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Thread: Nash Stream Road status, likely open Sun 11/1?

  1. #16
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    Just don't drink from the streams below the snow machine trail crossings.

  2. #17
    Senior Member miehoff's Avatar
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    True

    Quote Originally Posted by Lefty E View Post
    Hey I only said it was "super smooth compared to Success Pond Road"...I have been up many many times with no issues with flat tires or rough rough roads..
    Yes. True. I now see that.
    Miehoff

  3. #18
    Senior Member ChrisB's Avatar
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    Quote Originally Posted by miehoff View Post
    Yes. True. I now see that.
    What we need to clarify this issue is the definitive road condx report from TwinMom+1.

    What was the road REALLY like TwinMom???
    Nobody told me there'd be days like these
    Strange days indeed -- most peculiar, mama
    .

  4. #19
    Senior Member Grey J's Avatar
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    Quote Originally Posted by Lefty E View Post
    Hey I only said it was "super smooth compared to Success Pond Road"...I have been up many many times with no issues with flat tires or rough rough roads..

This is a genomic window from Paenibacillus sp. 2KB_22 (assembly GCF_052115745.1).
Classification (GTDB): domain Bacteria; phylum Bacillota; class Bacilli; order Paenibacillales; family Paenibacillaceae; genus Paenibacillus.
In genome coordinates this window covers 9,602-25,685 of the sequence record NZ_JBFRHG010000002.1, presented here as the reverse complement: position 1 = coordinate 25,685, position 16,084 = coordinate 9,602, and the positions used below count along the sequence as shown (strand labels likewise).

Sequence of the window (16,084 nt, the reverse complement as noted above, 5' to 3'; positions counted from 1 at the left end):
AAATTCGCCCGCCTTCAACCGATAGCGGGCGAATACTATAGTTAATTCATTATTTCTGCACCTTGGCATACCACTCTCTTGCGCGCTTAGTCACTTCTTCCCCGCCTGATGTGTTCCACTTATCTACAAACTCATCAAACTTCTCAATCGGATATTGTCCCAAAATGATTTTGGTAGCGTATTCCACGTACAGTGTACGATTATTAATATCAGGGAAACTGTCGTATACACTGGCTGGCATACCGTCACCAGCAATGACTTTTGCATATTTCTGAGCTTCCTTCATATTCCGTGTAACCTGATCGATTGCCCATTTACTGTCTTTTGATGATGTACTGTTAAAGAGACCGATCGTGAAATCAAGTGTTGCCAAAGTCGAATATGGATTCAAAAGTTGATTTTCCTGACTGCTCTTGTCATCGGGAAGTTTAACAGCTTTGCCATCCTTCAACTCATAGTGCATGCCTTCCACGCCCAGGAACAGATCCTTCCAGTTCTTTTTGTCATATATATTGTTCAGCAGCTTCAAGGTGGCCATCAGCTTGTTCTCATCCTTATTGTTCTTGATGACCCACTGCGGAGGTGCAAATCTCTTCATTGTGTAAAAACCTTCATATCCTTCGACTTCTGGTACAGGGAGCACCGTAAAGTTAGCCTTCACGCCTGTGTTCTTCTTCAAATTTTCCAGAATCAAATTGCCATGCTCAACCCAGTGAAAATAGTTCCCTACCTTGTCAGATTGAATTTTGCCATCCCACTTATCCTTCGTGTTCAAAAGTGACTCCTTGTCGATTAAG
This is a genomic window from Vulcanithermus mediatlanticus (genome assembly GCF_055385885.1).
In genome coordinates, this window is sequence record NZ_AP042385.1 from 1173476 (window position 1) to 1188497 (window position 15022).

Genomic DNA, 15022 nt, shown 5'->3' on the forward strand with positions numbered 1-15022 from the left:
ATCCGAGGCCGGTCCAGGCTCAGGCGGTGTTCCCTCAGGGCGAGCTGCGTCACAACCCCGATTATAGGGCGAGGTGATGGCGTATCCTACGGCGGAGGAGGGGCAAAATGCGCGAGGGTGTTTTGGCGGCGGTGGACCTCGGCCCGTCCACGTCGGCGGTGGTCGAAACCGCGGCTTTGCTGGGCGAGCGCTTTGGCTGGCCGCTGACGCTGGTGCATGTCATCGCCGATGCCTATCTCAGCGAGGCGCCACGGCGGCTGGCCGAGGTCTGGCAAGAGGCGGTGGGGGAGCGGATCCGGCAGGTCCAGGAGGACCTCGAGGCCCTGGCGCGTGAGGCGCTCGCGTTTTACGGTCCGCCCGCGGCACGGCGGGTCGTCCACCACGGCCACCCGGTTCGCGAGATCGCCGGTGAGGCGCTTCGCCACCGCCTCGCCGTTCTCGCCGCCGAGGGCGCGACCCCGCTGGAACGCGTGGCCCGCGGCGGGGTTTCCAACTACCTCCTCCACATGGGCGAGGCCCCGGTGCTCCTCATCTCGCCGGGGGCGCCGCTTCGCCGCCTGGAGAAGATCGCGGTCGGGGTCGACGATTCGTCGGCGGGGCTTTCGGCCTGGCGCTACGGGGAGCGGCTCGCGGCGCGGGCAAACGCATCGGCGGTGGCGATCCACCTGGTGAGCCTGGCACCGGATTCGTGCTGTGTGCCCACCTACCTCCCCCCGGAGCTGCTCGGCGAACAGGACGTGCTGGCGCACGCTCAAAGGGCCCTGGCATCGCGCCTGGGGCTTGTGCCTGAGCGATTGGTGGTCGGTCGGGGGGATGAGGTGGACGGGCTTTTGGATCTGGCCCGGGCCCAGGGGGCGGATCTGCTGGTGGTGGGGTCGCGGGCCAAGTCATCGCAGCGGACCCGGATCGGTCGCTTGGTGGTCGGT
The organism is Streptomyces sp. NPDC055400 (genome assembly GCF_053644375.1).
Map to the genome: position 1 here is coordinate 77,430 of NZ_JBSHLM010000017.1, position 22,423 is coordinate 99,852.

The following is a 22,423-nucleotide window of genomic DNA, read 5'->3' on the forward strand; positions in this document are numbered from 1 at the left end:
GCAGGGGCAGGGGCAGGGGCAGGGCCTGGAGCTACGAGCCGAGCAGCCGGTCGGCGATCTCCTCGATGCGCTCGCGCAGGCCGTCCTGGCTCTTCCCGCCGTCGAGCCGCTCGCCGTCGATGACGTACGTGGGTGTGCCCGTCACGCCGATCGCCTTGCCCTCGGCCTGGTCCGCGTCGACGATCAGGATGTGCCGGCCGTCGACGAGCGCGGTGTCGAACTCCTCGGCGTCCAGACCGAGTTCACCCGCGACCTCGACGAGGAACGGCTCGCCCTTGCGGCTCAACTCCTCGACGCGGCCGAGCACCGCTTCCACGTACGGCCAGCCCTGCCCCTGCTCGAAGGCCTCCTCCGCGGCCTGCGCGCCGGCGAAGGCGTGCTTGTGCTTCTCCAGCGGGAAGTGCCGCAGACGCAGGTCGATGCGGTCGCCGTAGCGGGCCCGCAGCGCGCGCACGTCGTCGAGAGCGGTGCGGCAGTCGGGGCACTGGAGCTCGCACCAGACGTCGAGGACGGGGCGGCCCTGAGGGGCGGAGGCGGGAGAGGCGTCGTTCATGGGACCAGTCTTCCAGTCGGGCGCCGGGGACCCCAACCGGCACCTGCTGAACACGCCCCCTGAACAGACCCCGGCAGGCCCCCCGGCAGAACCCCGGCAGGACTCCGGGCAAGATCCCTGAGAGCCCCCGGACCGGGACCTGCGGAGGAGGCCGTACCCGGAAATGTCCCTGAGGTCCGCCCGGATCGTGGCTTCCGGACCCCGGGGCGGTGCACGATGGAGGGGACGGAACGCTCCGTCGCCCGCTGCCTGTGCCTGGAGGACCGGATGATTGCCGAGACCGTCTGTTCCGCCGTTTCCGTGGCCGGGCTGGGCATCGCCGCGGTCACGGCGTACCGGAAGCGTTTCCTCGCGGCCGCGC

Coincidentally, I hiked Success and Sugarloaf on back to back days in August 2019 and the difference in the approach roads was striking. Though certainly not perfectly smooth, Nash Stream Rd was about as level of an unpaved road as you are going to see while Success Pond Rd leading up to the Success trailhead looked like it had been the subject of a sustained mortar attack the night before. It was rutted and cratered and in spots you had to be very careful but it wasn't so bad as to make it unusable.
    Last edited by Grey J; 10-30-2020 at 11:34 AM. Reason: typo
    "I am a pilgrim and a stranger"

  5. #20
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    Quote Originally Posted by Grey J View Post
    Coincidentally, I hiked Success and Sugarloaf on back to back days in August 2019 and the difference in the approach roads was striking. Though certainly not perfectly smooth, Nash Stream Rd was about as level of an unpaved road as you are going to see while Success Pond Rd leading up to the Success trailhead looked like it had been the subject of a sustained mortar attack the night before. It was rutted and cratered and in spots you had to be very careful but it wasn't so bad as it to make unusable.
    Although you might attribute the better condition of Nash Stream Rd. to the skill of Albert Cloutier and his nephew David, who happen to do the most work on the road, and are the most skilled heavy equipment operators that I ever worked with in the North Country; it has more to do with the better funding opportunities the managers can access there.
    The road for the most part can only improve over the years as it is largely in good stable condition, and often repairs have to happen at the places where drainages cross the road from the more often strong freshets that hit. A couple of more recent freshets travelled great lengths of the road beyond the crossings and forced major reconstruction, so you might find the best maintained sections in areas where the road is most at risk.